A friend of mine, Paul has recently gone through another break up.
He's a lovely guy, Paul, and is never short of a romantic interest. He's got a beautiful smile, a gym-honed body - the subject of way too many topless selfies - and a Pollyanna-ish approach to life. He also has a tendency to date very good-looking men. Therein lies the problem, according to my friend Emily.
If you were to line up Paul's exes, it would resemble a casting call for a Tommy Hilfiger campaign. They're a ridiculously attractive bunch, and not just pretty faces either – he's dated lawyers, French PhD candidates, and most recently, a fireman with a megawatt grin,
Manpower-ready body, and heart of gold to boot. We all wanted Paul and Rob to stay together forever, but alas, it was not meant to be.
Something to do with Rob's ex hanging around like a bad smell, and a few inappropriate emails and texts that Paul found, I don't know the full story. Emily does, and she pins the blame on one thing and one thing only – Paul's penchant for beautiful men.
"But Rob was lovely," I protested. "I wanted to marry Rob!" exclaimed another girlfriend. We all did. Rob's that kind of guy. But the fact remains that he is criminally good-looking, and according to Emily, that is why it was never going to end well.
"Rob's so good looking he doesn't know what to do with himself," she said. "He turns heads everywhere he goes, and everyone wants a piece of him. Even when he's with someone as great as Paul, that kind of attention is hard to ignore."
I thought about some of my girlfriends who have gone out with really hot guys. Some of the most gorgeous girls I know have been reduced to insecure, clingy messes because their boyfriends are so attractive they can't bear to let them out of their sight. And I must admit, consciously or not, in the past I've automatically discounted incredibly beautiful men as potential love interests. Perhaps it's unfair, perhaps it's the result of being burnt once or twice in the past, but when I see a man who's very attractive, and is clearly aware of the fact, I give him a wide berth. I've seen what it's done to my girlfriends and it's not pretty.
Don't get me wrong, I appreciate an aesthetically pleasing man or woman as much as the next person, but it can become toxic when the pursuit of beauty eclipses the value placed on all other qualities. New York psychotherapist and author of Is He Mr Right?, Mira
Kirshenbaum, widens the definition of a "hot" guy to include goodlooking, "cool," powerful, rich and exciting guys, the type of guys women often pursue for possessing at least one of these qualities.
Kirshenbaum acknowledges that once in a while, a woman (or man) might bag a hottie who happens to find them hot too, and they live happily ever. We only have to look as far as Hollywood to find examples of that, but in real life, she says it's pretty rare that the incredibly goodlooking person is able to tick all your other boxes in the long term.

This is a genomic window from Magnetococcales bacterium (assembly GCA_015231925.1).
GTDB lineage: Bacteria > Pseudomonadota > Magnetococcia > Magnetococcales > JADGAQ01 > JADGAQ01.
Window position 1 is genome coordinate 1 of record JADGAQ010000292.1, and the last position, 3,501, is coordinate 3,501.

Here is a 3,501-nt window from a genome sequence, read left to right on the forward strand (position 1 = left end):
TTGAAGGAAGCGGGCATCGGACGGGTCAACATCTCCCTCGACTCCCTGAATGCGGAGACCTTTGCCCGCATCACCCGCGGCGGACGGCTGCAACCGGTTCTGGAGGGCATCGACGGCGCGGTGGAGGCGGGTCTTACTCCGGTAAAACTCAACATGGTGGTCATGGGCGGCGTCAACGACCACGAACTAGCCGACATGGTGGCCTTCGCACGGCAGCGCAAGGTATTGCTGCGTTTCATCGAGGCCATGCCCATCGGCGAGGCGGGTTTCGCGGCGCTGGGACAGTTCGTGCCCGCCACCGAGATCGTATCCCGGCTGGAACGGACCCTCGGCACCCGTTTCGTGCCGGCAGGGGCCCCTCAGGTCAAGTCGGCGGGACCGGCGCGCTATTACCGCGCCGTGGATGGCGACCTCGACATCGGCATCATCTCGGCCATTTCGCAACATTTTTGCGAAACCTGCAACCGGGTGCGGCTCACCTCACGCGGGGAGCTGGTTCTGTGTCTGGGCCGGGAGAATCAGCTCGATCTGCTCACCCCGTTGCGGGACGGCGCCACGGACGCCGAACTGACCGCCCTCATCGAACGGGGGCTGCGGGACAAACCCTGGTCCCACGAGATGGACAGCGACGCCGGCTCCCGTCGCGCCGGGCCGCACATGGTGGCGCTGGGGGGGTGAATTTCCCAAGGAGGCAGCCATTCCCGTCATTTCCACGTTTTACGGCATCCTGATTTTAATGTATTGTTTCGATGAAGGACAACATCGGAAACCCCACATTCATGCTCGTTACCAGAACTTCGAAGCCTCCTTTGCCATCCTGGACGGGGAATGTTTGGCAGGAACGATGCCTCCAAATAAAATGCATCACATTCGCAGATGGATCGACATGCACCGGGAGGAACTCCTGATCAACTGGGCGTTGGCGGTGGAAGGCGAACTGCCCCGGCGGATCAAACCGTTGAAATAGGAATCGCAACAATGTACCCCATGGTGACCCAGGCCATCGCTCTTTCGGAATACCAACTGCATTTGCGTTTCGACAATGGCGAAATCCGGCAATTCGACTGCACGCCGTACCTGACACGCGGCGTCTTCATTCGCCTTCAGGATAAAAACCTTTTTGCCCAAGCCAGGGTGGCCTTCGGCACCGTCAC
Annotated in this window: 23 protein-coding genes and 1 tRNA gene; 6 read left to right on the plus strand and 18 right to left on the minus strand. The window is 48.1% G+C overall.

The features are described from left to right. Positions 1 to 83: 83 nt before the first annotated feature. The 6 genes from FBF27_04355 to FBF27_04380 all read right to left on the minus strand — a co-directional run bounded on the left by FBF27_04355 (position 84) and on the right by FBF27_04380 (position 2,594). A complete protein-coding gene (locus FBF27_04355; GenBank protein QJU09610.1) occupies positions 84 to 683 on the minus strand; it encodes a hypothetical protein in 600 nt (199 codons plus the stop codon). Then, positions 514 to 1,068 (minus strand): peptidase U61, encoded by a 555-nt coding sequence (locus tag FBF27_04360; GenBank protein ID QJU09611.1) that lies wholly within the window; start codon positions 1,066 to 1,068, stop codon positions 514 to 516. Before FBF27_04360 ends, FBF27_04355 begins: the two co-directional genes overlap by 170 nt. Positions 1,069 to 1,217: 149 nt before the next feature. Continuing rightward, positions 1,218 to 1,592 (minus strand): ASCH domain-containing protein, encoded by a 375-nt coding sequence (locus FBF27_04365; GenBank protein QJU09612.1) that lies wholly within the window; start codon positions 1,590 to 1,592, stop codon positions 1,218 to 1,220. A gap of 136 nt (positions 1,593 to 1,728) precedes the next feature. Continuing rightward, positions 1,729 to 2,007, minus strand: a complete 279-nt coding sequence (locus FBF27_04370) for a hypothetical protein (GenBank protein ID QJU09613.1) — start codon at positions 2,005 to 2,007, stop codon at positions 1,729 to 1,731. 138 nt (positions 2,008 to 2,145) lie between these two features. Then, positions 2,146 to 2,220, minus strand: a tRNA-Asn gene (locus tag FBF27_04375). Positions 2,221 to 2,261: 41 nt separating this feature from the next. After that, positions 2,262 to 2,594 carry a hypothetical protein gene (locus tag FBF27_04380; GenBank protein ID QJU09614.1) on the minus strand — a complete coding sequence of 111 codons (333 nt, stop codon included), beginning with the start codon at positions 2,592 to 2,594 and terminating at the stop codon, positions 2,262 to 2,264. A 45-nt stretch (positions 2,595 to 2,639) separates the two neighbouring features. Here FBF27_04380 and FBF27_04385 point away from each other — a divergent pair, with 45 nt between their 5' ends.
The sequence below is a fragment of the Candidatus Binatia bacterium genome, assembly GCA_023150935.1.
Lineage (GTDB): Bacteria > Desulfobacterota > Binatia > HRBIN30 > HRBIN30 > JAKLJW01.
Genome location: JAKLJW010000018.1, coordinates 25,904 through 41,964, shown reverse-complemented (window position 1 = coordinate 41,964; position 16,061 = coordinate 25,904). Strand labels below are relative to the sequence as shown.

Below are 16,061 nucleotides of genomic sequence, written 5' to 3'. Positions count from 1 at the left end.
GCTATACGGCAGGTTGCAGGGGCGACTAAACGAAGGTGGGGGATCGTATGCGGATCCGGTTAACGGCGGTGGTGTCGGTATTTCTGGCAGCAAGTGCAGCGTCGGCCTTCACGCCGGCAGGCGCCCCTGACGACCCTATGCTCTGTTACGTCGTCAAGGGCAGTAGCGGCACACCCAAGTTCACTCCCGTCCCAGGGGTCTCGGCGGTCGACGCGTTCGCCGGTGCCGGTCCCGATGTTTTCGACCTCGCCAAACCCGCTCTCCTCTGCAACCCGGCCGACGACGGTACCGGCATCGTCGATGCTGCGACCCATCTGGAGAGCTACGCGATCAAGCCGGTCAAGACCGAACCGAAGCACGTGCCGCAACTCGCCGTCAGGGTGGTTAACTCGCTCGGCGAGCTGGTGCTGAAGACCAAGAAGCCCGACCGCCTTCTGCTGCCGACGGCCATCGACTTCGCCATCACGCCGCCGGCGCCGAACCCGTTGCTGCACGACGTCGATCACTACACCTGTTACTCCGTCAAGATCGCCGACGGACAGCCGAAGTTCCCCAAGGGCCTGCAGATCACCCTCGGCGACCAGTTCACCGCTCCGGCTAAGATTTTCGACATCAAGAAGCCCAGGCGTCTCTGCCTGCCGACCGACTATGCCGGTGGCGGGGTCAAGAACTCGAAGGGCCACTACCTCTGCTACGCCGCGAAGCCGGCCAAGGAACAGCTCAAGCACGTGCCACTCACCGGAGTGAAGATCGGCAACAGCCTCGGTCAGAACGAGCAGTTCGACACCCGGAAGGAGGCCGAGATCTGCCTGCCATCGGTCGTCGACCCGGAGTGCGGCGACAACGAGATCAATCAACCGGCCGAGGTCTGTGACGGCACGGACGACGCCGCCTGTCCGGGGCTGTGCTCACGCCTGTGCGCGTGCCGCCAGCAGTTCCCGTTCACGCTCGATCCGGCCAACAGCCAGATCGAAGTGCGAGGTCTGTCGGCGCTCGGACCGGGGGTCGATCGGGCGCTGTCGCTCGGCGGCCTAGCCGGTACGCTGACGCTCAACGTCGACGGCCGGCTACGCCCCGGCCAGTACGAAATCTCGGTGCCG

Beauty, like success, power and "coolness", is intoxicating. If you are the type to be easily attracted to these qualities – and many of us are – enjoying reciprocal attraction with someone who we perceive to be as hot or cool can provide a thrilling, and often addictive ego boost.
But, as Kirshenbaum points out, when you're hooked on "hot" guys (or girls), you tend to be blinded to their less appealing character traits.
Eventually they show their true colours, and having been hung up on an illusion of this person's desirability, you get hurt or disappointed when they don't live up to your expectations.
This, according to Kirshenbaum, is when many people make the jump from "hot" to "safe". Safe is essentially the opposite of hot. There's usually no real spark, and not a huge deal of chemistry, but we feel safe in the knowledge that this person won't hurt us, and probably won't ever leave us. After being put through the wringer by hottie after hottie, Mr or Mrs Safe suddenly holds a lot of appeal.
If it doesn't sound like a great alternative, it's because it isn't. Safe inevitably becomes boring, and so, says Kirshenbaum, many people swing from safe to hot, hot to safe, thriving in the thrill of the chase, reeling from the pain of being dumped, finding respite in a pair of loving, caring, arms, and trying to ignore the niggling voice telling us there's a greener (hotter) patch of grass over yonder.
The trick is to find someone who is a combination of the two – someone who is hot enough (in whatever sense of the word appeals to you) to hold your interest, and safe enough to make you feel comfortable and secure in your relationship.
I hope the next hottie Paul goes for is "safe" enough to stick around.
Have you dated a total babe? Are you a total babe? What's it like for you?